Notation (Reading) Problems For Musicians: Rhythm

This page is part of the article dedicated to Music-Reading and Notation Problems. A more general discussion about rhythm can be accessed by clicking on the highlighted link. Reading problems related to pitch are looked at on the following page:

Reading and Notation Problems In Relation To Pitch


The notation of rhythm is both simpler and more standardised than the notation of pitch. Whereas any single pitch (note) can be notated in five ways (double flat, single flat, natural, sharp or double sharp), rhythmic values are standardised. As long as it starts on the beat, a crotchet (quarter-note) is always a crotchet: it is never notated as two tied quavers (eighth-notes), nor as three tied quaver triplets nor as four tied semiquavers (16th-notes). Likewise for the other note values (8th notes, 16ths and whole notes etc).

While rhythm-reading does tend to be more straightforward than pitch-reading, this doesn’t mean however that the reading of rhythms is necessarily easy: it still requires a huge amount of hours to automatise the decoding of the note values. And, as with pitch, composers, editors and music publishers can (and do, surprisingly often, especially in 20th-century music) make our job much harder than it needs to be, by using sub-optimal ways to notate their music. It is possible to make even the simplest music incredibly complicated:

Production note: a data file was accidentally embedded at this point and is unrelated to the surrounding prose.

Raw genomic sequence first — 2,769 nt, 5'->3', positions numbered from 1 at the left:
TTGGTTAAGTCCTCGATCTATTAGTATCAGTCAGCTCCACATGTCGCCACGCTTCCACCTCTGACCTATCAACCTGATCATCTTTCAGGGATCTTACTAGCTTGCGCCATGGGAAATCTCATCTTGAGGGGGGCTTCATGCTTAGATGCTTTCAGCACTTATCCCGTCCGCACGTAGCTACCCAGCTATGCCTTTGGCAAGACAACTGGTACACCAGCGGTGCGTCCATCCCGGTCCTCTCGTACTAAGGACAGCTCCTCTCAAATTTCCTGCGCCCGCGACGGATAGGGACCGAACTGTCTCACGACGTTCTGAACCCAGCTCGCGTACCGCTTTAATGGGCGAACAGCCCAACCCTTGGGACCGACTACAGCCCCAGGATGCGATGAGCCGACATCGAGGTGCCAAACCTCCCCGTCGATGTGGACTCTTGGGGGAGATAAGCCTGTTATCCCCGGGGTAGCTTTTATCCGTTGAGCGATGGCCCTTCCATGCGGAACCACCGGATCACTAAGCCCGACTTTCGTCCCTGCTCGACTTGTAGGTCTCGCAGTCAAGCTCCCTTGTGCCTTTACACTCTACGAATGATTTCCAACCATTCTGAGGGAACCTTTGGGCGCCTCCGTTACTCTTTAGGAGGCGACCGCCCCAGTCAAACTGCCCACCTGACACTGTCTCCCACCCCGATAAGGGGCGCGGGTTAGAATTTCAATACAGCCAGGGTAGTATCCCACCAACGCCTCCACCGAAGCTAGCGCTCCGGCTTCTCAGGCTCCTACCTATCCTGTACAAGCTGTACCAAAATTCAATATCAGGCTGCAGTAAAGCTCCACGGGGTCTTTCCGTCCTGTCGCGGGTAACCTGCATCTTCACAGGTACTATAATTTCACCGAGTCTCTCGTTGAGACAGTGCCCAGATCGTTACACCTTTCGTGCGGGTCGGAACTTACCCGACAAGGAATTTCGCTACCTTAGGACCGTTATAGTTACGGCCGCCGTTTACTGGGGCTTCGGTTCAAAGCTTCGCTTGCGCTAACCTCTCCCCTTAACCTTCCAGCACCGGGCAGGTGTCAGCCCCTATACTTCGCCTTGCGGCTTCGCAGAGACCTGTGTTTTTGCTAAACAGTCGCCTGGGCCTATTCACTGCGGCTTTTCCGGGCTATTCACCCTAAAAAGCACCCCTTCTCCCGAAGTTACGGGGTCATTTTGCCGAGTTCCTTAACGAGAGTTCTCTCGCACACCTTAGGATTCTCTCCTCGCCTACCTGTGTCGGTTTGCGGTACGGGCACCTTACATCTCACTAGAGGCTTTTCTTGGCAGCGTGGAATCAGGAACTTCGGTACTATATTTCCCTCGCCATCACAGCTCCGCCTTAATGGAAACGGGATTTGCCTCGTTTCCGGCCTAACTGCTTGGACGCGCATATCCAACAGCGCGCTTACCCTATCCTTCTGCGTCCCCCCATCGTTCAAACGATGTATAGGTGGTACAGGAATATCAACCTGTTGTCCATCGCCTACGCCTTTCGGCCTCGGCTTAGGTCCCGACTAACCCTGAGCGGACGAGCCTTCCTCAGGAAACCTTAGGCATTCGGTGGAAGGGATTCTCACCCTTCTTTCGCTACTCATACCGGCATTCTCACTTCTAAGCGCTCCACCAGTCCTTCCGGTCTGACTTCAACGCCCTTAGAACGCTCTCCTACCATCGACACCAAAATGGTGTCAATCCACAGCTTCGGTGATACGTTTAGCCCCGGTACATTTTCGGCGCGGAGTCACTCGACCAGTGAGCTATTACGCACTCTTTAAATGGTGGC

A surprisingly large number of “modern” composers love to write stuff that looks like this, perhaps to show how clever they are or perhaps because they are writing at a computer (which can read anything). They are certainly not thinking about how to make the job easier for the people who will later try to play their music. Even such famous composers as Stravinsky and John Adams (and perhaps even Brahms!) are guilty of this “crime against performers”. Very often there are alternative ways to notate, in a much more user-friendly manner, the more complex/confusing rhythmic effects that we might find in the (almost exclusively modern) repertoire, but once the music is published it is too late to find these, and all performance errors are blamed exclusively on the poor players. How much easier it could all be for the performer, with a little thoughtfulness from the composer regarding their notation choices: in the case of the above passage, for example, if it was notated :